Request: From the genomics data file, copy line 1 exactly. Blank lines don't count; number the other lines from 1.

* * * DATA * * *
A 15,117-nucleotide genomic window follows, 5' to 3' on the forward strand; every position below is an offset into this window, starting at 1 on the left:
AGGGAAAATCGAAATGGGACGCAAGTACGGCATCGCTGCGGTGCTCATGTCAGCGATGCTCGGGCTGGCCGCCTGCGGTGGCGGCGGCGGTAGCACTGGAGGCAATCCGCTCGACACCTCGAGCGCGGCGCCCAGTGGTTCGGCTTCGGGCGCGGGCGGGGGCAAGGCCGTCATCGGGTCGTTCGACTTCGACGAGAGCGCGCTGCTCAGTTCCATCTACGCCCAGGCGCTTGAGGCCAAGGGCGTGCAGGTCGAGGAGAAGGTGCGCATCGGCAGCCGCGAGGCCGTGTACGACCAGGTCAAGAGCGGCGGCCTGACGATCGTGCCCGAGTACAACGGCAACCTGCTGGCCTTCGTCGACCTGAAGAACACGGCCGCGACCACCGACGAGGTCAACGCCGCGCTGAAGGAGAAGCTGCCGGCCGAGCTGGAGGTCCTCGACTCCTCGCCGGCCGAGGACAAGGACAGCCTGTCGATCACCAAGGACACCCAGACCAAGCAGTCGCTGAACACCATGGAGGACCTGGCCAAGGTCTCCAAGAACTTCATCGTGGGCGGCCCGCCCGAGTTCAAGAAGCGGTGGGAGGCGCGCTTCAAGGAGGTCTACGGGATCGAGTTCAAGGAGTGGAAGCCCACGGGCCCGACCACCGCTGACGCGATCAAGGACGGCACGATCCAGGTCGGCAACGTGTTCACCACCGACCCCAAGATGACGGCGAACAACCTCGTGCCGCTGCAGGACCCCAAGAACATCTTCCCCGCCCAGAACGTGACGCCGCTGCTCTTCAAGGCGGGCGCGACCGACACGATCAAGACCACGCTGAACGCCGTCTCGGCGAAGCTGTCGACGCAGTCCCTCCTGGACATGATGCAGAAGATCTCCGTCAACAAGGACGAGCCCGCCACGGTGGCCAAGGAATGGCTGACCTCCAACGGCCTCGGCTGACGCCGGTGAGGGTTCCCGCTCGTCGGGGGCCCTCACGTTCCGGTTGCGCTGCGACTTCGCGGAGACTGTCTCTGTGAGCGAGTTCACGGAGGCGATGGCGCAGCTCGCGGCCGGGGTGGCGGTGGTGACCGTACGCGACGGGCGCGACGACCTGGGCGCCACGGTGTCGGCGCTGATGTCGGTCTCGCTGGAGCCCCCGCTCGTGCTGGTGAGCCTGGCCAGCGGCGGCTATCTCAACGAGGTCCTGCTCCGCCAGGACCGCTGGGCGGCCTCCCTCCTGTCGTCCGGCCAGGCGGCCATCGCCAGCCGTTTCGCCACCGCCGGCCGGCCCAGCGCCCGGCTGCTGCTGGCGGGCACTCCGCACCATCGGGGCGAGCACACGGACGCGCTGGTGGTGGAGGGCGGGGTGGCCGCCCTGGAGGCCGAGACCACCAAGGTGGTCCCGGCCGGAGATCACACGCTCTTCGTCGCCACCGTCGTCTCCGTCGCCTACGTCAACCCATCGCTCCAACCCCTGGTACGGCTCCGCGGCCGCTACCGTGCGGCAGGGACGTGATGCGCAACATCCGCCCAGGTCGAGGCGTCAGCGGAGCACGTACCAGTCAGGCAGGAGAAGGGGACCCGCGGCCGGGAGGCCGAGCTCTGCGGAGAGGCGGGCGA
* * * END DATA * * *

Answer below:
A 15,117-nucleotide genomic window follows, 5' to 3' on the forward strand; every position below is an offset into this window, starting at 1 on the left: